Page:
The end is nigh! (Create original content and ye shall be saved)

Posted by Dan Hatch on 8th October , 2019 in The Write Fit
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This is an excerpt from the fourth edition of The Write Fit, a fortnightly newsletter from Sarah Mitchell and Dan Hatch at Typeset.

The end is nigh (and what to do about it)

There’s a trope you often see in disaster films: a manic street preacher (sometimes wearing a sandwich board, sometimes holding a placard) standing on a corner prophesising the end of the world.

“Repent!” he urges. “Repent!”

Instead of listening, the good people of New York/Los Angeles/San Francisco/Insert highly populated US city here shove past him, going about their business – even as dark storm clouds gather overhead.

Got that picture in your head?

Good. Now let me tell you the really crazy part.

That guy’s marketing strategy is more effective than posting on Facebook.

If you’ve tried posting something on Facebook lately, that statement probably rings true. But don’t rely on my say so and your gut instinct. Let’s hear from an actual expert.

Christopher Penn is co-founder of Trust Insights, a US-based marketing analytics company that recently put out a report called Social Networks 2020: Where to Invest Time and Resources in Social Media Marketing. (You can get it here.) If we’re going to listen to anyone on social media effectiveness, he’s probably the guy.

In a post on Medium a couple of weeks ago, Chris put the effectiveness of posting on Facebook like this:

“When four out of 10,000 people are reached by your Facebook posts, you’re better off standing outside on a sidewalk handing out brochures to random passers-by.”

(Hat tip to Ann Handley’s newsletter, where I first read this ripsnorter of a quote.)

The Book of (Social Media) Exodus


Facebook and other social channels keep changing the rules. Businesses have seen the effectiveness of organic reach plummet to below two per cent, as Facebook pushes us towards paid advertising.

Anyone who has built their audiences on the “rented land” that is social media will be starting to feel the effects. Just ask “influencers” how they feel about Instagram’s decision to do away with likes in seven countries, including Australia, with a possible global roll-out to follow.

But audiences are shifting, too. The Trust Insights report shows people are fleeing Facebook, Instagram, Snapchat and even TikTok (which most of us didn’t even know existed until recently).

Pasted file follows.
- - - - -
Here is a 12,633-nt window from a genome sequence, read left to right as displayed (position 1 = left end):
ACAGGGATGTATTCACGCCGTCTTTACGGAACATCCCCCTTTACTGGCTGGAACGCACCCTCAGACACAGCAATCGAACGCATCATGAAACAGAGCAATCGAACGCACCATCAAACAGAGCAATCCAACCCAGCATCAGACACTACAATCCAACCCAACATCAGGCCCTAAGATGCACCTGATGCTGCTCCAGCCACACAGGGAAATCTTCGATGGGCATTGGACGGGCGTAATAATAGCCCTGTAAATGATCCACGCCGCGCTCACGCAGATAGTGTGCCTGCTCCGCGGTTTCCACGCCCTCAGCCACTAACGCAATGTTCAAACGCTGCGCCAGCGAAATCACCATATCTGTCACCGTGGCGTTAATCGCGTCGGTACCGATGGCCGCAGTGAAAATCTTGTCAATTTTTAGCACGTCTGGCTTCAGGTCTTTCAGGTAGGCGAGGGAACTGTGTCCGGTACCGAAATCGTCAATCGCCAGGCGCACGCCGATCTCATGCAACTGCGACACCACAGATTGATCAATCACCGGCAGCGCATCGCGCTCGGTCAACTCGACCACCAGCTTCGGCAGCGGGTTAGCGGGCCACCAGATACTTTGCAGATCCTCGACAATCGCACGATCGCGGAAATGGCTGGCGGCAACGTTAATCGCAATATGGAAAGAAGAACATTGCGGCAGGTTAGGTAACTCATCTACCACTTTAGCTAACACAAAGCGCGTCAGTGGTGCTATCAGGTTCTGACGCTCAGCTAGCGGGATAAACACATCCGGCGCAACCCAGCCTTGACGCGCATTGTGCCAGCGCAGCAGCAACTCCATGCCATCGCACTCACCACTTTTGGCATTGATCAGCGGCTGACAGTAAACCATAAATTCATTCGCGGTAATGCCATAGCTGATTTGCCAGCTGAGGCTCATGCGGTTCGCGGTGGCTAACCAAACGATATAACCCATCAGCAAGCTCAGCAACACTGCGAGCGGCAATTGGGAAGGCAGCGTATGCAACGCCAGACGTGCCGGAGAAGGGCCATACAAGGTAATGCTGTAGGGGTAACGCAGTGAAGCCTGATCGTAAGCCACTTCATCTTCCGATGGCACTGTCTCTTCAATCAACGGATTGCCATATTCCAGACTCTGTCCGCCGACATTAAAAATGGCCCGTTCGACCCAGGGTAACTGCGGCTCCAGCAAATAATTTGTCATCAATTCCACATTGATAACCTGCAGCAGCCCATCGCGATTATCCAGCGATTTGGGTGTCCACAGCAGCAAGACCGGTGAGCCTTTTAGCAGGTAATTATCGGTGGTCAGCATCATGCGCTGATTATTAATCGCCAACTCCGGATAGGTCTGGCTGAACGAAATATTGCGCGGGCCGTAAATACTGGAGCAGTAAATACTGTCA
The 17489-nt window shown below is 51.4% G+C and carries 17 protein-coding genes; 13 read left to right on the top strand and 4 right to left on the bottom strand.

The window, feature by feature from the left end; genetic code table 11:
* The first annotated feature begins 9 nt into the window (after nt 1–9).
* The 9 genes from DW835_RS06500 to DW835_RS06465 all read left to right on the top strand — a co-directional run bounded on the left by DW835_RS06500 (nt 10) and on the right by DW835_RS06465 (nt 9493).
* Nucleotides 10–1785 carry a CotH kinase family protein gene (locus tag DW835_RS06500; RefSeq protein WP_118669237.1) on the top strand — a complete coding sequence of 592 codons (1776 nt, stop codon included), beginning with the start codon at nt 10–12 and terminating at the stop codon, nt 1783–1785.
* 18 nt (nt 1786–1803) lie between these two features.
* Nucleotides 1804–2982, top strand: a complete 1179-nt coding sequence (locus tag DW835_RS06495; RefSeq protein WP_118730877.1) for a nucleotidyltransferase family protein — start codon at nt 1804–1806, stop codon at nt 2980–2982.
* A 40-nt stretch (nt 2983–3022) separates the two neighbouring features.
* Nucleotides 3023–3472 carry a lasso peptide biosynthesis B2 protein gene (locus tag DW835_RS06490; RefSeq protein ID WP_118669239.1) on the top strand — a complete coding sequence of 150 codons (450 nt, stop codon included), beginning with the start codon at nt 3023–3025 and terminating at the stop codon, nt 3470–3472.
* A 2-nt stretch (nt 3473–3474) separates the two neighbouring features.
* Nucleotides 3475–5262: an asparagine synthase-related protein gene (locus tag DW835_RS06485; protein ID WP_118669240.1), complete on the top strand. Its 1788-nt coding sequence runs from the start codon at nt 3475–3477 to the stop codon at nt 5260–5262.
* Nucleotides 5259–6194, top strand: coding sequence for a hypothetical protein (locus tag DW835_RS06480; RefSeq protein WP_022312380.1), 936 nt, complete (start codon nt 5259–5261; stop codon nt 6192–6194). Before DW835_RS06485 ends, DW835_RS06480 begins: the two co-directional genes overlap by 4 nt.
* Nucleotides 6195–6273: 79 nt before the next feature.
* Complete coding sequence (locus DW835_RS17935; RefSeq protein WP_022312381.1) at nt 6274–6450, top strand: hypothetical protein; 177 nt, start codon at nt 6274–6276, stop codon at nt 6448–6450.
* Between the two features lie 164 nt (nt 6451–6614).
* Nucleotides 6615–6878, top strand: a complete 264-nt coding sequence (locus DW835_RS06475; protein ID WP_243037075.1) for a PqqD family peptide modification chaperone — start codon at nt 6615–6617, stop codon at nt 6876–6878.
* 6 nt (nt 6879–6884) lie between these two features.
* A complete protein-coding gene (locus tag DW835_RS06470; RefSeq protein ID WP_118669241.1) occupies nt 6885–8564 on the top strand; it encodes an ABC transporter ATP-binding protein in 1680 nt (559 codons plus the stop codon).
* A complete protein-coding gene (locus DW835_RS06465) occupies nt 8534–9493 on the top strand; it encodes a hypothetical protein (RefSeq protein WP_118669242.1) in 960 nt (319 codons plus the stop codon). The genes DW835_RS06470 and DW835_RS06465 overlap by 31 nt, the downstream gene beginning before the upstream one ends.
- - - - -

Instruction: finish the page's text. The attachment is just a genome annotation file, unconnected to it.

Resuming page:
Back in June, at the State of Social Conference in Perth, a panel of experts explained why people were deleting their social media accounts:

  • A lack of trust (Facebook has been particularly affected, following the Cambridge Analytica revelations);
  • The lack of privacy (people don’t want to post publicly any more).

Consumers are moving their conversations to private spaces, such as WhatsApp groups.

This, as you can imagine, is going to be a huge problem for businesses that want to reach consumers with their messages.

Fortunately, there is a solution. But you need to start now. Here’s what to do.

The Genesis of Something Great

  • Build your email database. Don’t build your house on rented land. Instead of creating your audience on social media (and submitting to play by Facebook’s rules), focus on collecting email addresses so you can contact your audience whenever you like, without a middleman.
  • Start an email newsletter. Don’t just collect email addresses, use them. A regular email newsletter is a fantastic way to keep your brand in front of your audience. Offer really useful information, insights, or entertainment, to keep your audience interested and engaged. (The best way to do this is to write and share original content.)
  • Build a community. Find ways to build an engaged community that doesn’t involve social media. Here in the UK, marketer Mark Masters holds a monthly “lunch club”. It has become a huge social event for the business community in his hometown of Bournemouth, with special guests, a weekly newsletter, a podcast and now an annual conference.
  • Create great content. Tell your story and tell it well. Whether it’s regular blog posts, long-form interviews, a podcast, a book – it doesn’t matter. Create informative, educational, insightful and entertaining original content that turns your real estate (your website, your event, etc) into a destination.

This isn’t to say that there’s no place for social. Of course there is. Social should be a part of a healthy and balanced marketing diet.

You don’t need to repent for your use of social media, you just need to build an audience you can reach without relying on it.
 
Dan Hatch
8 October 2019

 

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